The Rockford Lions Club had a very busy and fun week. We were the proud host of district’s semi annual meeting. Lions members came to Rockford to represent our district Region 11-C1. In attendance were fellow Lions from Rockford, Ravenna, Marne, Grand Rapids, Grand Haven, Wyoming, Allendale, Greenville, Sparta, Casnovia, Lyons-Muir and Muskegon (Northside). Ideas and stories were shared over dinner and a guest speaker. A great time was had by all! The Lions Club regularly meets on the second and fourth Thursday of the month at the Community cabin starting at 6pm with a social time. Everyone interested is invited to attend and learn more about the largest service organization in the world! Rockford Lion’s next activity is the Annual Fall Harvest Breakfast (formerly the Pancake breakfast) to be held at the American Legion Hall on Northland (Rockford Park Drive) this Sunday, October 7 from 9 am until 1pm. It will be a delicious feast for all. Tickets are available from any Lions member and will also be available at the door.
On Saturday, April 24, the Rockford Lions met spring and spring bugs head-on by assembling and erecting a screen porch for one of Rockford’s vision-impaired neighbors. Lions and their new Leo’s Youth Group have been busy this spring. Some 500 trees have been planted in the city and township with the help of the Boy Scouts, and a community health screening was held Saturday, April 28 at Rockford Reformed Church in conjunction with the Rockford Rotary Club. Last weekend, Rockford Lions were all around town conducting their annual White Cane Fundraiser. Besides their smiling “thanks,” be assured that 100% of your donation flows back to Rockford or supports an organization serving the vision-impaired. For information on the Rockford Lions Club, call (616) 866-4103.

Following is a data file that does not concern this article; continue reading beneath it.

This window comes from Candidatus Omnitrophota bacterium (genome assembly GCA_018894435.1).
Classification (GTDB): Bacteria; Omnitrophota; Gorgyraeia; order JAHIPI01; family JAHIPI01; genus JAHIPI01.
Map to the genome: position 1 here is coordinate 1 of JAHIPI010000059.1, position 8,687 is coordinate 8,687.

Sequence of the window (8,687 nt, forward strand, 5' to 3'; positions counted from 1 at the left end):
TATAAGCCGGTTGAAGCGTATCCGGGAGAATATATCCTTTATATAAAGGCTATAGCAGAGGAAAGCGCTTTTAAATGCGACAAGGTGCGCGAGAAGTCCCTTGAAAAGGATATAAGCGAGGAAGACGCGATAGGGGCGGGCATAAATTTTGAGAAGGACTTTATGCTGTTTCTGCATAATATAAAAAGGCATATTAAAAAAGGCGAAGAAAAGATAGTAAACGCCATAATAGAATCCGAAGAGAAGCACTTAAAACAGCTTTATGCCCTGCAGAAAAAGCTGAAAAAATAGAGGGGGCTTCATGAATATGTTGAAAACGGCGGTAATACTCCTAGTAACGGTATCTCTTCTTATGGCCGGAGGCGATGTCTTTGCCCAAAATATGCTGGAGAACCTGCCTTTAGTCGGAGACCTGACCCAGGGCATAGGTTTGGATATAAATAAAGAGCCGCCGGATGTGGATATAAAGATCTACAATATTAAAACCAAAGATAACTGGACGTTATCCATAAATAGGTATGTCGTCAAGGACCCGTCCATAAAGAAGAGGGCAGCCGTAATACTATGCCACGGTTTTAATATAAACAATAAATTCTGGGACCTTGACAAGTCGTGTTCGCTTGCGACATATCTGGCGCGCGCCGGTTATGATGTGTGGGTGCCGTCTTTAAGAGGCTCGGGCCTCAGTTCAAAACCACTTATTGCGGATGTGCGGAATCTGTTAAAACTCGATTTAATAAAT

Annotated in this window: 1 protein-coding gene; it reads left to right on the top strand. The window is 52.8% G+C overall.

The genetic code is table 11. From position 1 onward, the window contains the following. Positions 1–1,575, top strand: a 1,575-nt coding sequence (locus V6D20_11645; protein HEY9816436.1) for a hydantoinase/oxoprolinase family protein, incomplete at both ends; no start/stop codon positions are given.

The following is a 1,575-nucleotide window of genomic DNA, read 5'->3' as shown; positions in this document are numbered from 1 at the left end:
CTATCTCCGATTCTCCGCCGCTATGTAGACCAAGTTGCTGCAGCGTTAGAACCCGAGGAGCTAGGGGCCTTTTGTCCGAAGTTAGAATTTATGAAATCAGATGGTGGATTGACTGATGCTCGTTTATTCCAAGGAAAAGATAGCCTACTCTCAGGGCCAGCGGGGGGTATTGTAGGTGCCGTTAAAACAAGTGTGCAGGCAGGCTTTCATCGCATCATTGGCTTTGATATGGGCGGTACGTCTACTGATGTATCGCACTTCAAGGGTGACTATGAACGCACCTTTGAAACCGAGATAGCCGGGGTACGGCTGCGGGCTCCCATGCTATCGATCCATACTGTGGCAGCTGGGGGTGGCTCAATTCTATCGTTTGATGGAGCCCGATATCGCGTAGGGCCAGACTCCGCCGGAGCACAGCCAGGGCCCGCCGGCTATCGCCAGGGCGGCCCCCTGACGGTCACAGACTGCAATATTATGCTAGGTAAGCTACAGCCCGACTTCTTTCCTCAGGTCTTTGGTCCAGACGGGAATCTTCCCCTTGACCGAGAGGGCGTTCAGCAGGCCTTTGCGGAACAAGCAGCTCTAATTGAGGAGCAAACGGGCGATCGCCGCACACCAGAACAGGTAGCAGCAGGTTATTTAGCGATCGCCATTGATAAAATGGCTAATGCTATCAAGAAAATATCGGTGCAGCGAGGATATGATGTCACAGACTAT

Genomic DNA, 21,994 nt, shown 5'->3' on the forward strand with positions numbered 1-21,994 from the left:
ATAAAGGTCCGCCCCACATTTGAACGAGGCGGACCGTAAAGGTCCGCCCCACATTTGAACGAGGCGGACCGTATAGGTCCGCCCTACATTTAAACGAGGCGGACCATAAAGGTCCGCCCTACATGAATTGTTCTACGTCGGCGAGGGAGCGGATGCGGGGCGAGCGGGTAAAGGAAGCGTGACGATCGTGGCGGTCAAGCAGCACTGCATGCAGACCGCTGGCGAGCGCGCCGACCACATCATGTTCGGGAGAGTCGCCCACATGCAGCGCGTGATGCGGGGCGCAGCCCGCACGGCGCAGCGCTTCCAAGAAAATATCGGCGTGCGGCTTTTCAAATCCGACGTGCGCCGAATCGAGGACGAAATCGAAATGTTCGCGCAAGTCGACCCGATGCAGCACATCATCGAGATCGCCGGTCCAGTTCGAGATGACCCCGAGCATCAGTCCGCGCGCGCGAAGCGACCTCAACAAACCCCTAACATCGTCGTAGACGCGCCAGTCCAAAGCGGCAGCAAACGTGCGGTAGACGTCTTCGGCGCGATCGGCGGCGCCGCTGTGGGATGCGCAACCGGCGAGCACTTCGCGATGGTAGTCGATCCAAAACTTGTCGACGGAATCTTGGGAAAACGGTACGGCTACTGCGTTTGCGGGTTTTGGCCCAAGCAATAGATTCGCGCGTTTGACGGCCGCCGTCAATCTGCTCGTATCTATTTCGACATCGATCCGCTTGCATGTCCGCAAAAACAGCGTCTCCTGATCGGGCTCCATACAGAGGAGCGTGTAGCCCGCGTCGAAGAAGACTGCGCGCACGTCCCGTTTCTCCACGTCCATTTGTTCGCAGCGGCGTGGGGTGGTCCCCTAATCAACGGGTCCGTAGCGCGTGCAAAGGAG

What’s wrong with this picture? Lion Bob Winegar and the Rockford Lions are here to tell you. It seems this past week, while the Lions were preparing the Rum Creek Nature Trail Mill Pond skating rink for this season they discovered that vandals had other ideas of what constitutes fun. Squire readers will recall how in the fall of 2010 the Lions, as a community service project, had cleared the shoreline and removed dead trees and brush that had fallen into the pond. In doing so, the Lions had reclaimed what had in days of yore been Rockford’s idyllic Mill Pond skating rink. Rockford Public Schools generously provided a large floodlight to illuminate the pond’s surface during evening hours. Needless to say the pond was a huge success last winter, drawing children and adults of all ages. So last week with freezing cold weather finally upon us, the Lions began to fill the pond to capacity by pumping water from the adjacent Rum Creek. The pond was just beginning to skim over with ice when, during evening hours last weekend, some culprits (putting it mildly) decided to spoil the fun for everyone. The story picture shows the southern end of the one-acre Mill Pond strewn with thrown logs and debris that had been purposely pitched onto the surface. Some of the pieces, which appear to be fence posts, had actually impaled themselves into the pond’s bottom and are protruding upwards. One might think it would be easy just to go out and remove the garbage but the ice, at this point, is unsafe to venture out on. Once the ice is safe, it will be impossible to clear the surface because it will be frozen solid in place. Now we know the vandals won’t be reading this and own up to their misdeeds but we’re sure someone out there, either parents or otherwise, who knows who they are. At the very least please talk some sense into their heads. Better yet contact the Rockford Police with an anonymous tip.